AAM Reminds Us of the Role of Bonds in a Portfolio


By John Berzellini

In the Barron’s “Income Investing” article below Michael Anerio interviews Tom Dalpiaz, muni portfolio manager at AAM, who reminds us of the role of bonds in a portfolio. In light of the expected income tax increase, munis may play a larger role in portfolios designed to produce income.

January 20, 2012,      5:43 P.M. ET

AAM Reminds Investors to Keep Muni Role in Perspective

By Michael Aneiro, Barrons Income Investing

After municipal bonds posted double-digit returns last year, there’s been some grousing that munis (like many types of bonds) are now overbought and that investors will have to settle for pedestrian returns this year. That may be the case, but the point of munis isn’t to expect stock-like returns from year to year, notes Tom Dalpiaz, muni portfolio manager at Advisors Asset Management.

“You have to set aside the notion of let me kind of chase whatever asset class looks good at the moment,” Dalpiaz says. “You really can’t, with any kind of consistency, nail that, and people often end up chasing the asset class that did well last year.”

Dalpiaz underscores the distinction between the roles of stocks and bonds, particularly muni bonds, in a portfolio, saying investors can lose sight of the purpose of each when they focus too much on year-to-year returns.

“I don’t think that your bonds really should be competing with stocks,” he says. “There are investors who do that and I think that’s a mistake. For most high net worth investors, don’t let your bonds get in a race with your stocks, or any other asset class, because they’re supposed to do different things. Bond money gives you a chance to draw some income if you need it or to deal with volatility risk.”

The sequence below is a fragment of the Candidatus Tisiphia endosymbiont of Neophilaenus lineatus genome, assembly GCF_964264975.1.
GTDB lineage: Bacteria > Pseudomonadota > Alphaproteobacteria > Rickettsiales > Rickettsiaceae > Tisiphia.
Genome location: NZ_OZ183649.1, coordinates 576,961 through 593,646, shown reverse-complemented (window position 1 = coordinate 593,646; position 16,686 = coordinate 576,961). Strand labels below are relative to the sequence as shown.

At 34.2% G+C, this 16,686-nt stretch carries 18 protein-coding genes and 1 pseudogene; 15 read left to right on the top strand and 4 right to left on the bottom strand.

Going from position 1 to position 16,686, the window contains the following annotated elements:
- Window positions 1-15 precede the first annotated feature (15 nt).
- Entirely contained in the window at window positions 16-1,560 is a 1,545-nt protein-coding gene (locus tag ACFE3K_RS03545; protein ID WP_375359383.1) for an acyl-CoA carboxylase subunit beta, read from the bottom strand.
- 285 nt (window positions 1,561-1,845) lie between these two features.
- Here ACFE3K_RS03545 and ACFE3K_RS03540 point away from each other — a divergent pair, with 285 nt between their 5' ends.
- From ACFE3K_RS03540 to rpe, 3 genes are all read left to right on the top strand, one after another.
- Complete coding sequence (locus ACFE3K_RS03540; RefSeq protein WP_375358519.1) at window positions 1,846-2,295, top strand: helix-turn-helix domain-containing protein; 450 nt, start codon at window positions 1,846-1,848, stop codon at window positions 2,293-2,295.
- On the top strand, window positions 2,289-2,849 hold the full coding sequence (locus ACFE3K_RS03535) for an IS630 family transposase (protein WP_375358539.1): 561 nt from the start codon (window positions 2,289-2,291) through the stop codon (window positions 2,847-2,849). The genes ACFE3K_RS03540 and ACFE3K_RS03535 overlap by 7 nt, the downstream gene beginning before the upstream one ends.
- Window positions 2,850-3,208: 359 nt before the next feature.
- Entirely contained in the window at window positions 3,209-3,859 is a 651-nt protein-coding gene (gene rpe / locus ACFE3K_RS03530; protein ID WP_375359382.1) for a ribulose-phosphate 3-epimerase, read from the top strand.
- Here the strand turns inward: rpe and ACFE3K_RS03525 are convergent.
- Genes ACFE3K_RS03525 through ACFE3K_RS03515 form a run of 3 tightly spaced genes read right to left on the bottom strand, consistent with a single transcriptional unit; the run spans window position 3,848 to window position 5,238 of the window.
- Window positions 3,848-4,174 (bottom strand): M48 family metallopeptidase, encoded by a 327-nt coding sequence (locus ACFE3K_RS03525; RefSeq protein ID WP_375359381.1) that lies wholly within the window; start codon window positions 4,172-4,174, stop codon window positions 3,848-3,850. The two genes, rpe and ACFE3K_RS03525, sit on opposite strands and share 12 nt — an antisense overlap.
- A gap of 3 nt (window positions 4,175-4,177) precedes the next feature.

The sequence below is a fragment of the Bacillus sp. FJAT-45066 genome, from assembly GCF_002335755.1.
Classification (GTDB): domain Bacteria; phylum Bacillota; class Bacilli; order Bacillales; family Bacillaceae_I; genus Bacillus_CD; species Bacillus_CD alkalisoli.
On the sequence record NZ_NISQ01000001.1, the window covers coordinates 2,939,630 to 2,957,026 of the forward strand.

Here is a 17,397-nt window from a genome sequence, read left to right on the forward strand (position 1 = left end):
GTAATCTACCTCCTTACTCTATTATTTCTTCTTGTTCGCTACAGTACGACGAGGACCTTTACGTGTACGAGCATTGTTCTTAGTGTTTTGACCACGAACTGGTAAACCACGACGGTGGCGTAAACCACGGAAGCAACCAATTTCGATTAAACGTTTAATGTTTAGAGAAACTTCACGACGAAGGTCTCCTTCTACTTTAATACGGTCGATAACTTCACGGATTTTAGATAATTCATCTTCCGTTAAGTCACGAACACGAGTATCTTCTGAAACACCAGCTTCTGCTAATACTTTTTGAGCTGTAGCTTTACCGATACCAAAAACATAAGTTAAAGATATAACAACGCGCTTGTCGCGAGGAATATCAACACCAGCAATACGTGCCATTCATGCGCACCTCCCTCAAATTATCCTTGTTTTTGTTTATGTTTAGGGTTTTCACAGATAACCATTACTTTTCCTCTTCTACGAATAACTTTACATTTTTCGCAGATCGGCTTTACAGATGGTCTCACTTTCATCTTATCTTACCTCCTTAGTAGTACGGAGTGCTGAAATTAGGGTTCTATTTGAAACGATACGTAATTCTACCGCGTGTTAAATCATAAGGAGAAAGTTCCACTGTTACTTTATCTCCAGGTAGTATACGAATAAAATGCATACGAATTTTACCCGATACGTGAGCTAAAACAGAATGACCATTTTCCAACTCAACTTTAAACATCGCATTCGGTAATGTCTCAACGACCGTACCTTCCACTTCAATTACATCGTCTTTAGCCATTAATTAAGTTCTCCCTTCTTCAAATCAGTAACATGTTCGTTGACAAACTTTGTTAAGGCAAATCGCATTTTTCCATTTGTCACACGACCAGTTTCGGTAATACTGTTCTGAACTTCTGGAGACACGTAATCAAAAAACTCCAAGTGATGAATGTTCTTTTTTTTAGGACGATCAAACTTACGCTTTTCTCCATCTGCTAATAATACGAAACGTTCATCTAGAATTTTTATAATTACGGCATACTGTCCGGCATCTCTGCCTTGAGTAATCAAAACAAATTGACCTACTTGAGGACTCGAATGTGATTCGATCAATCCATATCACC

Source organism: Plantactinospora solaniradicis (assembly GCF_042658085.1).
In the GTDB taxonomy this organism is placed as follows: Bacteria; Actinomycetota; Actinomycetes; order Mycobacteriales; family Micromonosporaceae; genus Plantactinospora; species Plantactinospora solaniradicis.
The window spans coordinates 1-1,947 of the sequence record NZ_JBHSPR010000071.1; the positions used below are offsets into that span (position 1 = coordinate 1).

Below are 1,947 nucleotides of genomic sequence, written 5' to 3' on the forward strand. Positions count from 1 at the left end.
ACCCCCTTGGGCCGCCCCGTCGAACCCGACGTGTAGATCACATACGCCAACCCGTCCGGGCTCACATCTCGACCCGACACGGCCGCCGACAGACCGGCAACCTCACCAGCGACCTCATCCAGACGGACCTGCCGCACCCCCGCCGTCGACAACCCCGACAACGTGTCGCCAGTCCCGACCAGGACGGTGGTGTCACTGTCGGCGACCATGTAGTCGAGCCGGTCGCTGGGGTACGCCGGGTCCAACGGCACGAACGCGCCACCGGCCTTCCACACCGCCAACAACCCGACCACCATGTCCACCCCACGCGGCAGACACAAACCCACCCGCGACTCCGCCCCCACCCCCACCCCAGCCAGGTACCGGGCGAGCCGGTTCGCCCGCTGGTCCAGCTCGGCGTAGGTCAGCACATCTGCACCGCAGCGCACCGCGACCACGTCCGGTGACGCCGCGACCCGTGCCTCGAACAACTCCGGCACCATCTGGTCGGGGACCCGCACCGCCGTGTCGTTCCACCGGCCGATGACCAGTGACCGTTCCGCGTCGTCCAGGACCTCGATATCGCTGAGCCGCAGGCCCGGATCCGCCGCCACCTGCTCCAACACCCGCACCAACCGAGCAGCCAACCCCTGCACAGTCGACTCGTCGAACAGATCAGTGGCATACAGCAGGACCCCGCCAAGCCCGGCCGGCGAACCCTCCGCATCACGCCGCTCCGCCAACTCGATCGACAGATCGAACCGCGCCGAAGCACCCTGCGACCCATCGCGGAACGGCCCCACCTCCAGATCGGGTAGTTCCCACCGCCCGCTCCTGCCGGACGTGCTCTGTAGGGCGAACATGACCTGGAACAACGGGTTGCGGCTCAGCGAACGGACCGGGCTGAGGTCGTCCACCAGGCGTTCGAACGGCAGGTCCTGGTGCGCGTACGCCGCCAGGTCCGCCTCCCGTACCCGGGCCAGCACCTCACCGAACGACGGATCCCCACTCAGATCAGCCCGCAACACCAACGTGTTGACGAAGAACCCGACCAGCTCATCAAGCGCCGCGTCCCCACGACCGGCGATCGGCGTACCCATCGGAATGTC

Even though muni yields have set new historic lows this month, Dalpiaz says munis still make a lot of sense, especially for people in high tax brackets. He also sees value in lower-rated muni bonds right now, particularly at a time when state and local government finances are slowly on the mend.

“If the economy is gradually improving, then muni credit quality should gradually improve,” he says. “All that may take another 18 to 24 months to work out, but if you’re careful and do your homework you can earn some spread over high-grade munis during that time.”

Dalpiaz favors keeping an intermediate-term approach to munis – focusing on bonds due to mature within 15 years – and sticking with it through the full credit cycle if possible. If anything, he says, the lesson to take from 2011 – a year that started in the midst of rout for the muni market – is that munis are resilient over the long term.

“To me the story of 2011, in addition to total returns, was that the historical resiliency of munis was really on full display,” he says. “Munis looked like a seasoned boxer taking punches from all angles, and managed to work their way through what started out as a tough year.”